On May 25, 2021, the Oracle APEX community lost its greatest champion, its fearless leader, its mentor, when Joel Kallman lost his battle with COVID-19.
Joel touched the lives of so many of us at Insum, and we wanted to share a few thoughts about what he meant to us.
Our heartfelt condolences to his family, his friends and colleagues at Oracle.
In my future biography on my professional life, the place you will have will not fit on a few lines, but you will be entitled to a full chapter. The real impact of your contribution is enormous and dates back almost twenty years. I believed in your vision in 2004 and adopted a technology that would change not only my life but those of several thousand computer scientists.
I clearly remember our first meeting during one of your visits to Montreal. It was in 2006, just after the election of Barack Obama. I congratulated you on the election of your new president. I had just created a great uneasiness. Politics was not the best subject to talk about to get to know each other! You remained cordial and diplomatic, but you made it clear to me that our opinions differed on this subject. We had the opportunity to laugh together about this blunder during our many subsequent meetings because I had the chance to interact with you a few times a year at conferences all over the USA, Canada or Europe.
My experience with Oracle products dates back over 30 years and I can assure you that I have never met so much dedication and passion from an employee of this great company. Your inspiring leadership has enabled you to bring together a formidable team which today will have the great responsibility of continuing your mission. You have changed my view of Oracle very positively and I can say that this company has not changed you but rather you are the one who changed Oracle.
I know that you have always remained very humble in the face of the impact you had on all of us because the few times I thanked you for all the colossal work you were doing and especially for your listening and your availability, you were still fairly embarrassed and kept saying that you were only doing your job.
Joel, your sudden departure creates a great void and makes us realize how amazing you were. No matter where you are now, I am convinced that you will also make a difference and be a light to those around you.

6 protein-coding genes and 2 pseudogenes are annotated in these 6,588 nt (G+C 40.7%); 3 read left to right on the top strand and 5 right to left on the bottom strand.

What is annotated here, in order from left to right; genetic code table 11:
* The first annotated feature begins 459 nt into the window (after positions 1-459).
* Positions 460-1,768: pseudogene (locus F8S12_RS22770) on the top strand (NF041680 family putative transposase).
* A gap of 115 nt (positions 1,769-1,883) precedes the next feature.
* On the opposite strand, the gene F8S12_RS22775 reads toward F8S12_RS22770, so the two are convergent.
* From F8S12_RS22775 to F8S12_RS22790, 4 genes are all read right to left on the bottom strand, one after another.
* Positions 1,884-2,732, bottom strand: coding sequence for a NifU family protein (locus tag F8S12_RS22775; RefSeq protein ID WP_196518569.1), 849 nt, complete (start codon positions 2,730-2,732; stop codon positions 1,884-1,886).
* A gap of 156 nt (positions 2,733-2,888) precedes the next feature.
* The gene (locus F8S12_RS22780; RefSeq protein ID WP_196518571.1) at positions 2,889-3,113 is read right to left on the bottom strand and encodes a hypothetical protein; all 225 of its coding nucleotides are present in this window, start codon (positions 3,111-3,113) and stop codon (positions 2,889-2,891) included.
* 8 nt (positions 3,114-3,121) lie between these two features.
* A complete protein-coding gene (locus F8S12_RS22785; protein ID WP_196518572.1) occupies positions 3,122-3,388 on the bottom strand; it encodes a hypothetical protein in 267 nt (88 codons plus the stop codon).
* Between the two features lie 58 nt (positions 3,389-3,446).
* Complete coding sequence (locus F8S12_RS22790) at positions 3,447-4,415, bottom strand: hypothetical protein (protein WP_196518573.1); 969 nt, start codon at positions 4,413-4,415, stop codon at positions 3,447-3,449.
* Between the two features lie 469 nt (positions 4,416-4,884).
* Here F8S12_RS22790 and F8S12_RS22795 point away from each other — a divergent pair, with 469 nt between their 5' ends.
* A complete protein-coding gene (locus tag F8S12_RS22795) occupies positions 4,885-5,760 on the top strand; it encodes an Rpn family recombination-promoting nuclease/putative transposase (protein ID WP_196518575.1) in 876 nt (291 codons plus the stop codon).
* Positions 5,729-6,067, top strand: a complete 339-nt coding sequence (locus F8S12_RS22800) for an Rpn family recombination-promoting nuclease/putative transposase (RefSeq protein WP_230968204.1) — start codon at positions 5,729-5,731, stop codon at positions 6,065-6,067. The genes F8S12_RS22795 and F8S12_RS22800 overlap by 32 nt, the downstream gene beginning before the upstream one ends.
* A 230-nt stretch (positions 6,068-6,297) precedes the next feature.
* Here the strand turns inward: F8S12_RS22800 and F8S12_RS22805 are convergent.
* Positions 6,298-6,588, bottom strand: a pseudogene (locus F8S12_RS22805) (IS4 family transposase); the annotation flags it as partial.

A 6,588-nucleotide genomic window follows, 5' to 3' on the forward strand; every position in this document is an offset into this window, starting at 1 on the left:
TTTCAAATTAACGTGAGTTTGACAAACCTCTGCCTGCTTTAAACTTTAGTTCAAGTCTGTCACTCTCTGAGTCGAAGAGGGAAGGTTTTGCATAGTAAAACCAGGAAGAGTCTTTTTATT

Thank you for everything you have done and thank you for continuing to inspire us.
Rest in peace
There is only history of the universe. Only one history of humanity on Planet Earth. And only one history of Oracle Application Express.
Perfectly obvious, right? I point this out because an argument is sometimes made that no single individual is irreplaceable. If Einstein hadn’t thought of Special Relativity, someone else would have. If Rosa Parks hadn’t sat in the front of that bus, someone else would have (and certainly many did). And if Michael Hichwa and Joel Kallman hadn’t come up with APEX, someone else would have.
But that’s not the point. It is, in fact, totally beside the point. The point is they did the thing, and they did it in a way that changed the future of our universe.
Joel Kallman died from COVID19 on May 25, 2021. And that is a major, crushing loss to a multitude of people around the world, but most especially his wife and child.
His death is also a modern tragedy, in so many ways. For years…well…decades, Joel and Mike partnered up to lead an effort to bring APEX to the Oracle Database developer community and then beyond. They did this in the face of stiff prevailing winds from within Oracle. No support from marketing. No support from top level executives. No support from sales.
I’d like to say it didn’t matter a bit to them, but of course it did. It just didn’t deter them from acting out on a vision of a future for Oracle Database that was prescient, challenging, and ultimately totally vindicated.
“After all these years….”
In just the past few years, Oracle Corporation has finally come around to recognizing the wonder that is Oracle APEX. But it’s not just the software. That’s pretty cool stuff, and getting massively cooler with each passing year.
No, it’s not just or maybe even so much the software. It’s the people using that software to solve problems and make a better world for themselves and their families. It’s the APEX community.
The bottom line is that Mike and Joel and the entire APEX team showed the rest of Oracle Corporation how you get the job done. It wasn’t all that complicated, though it was a lot of hard work. How you get the job done is you make sure that your users are successful. Maybe even wildly, ecstatically successful. Why not aim high?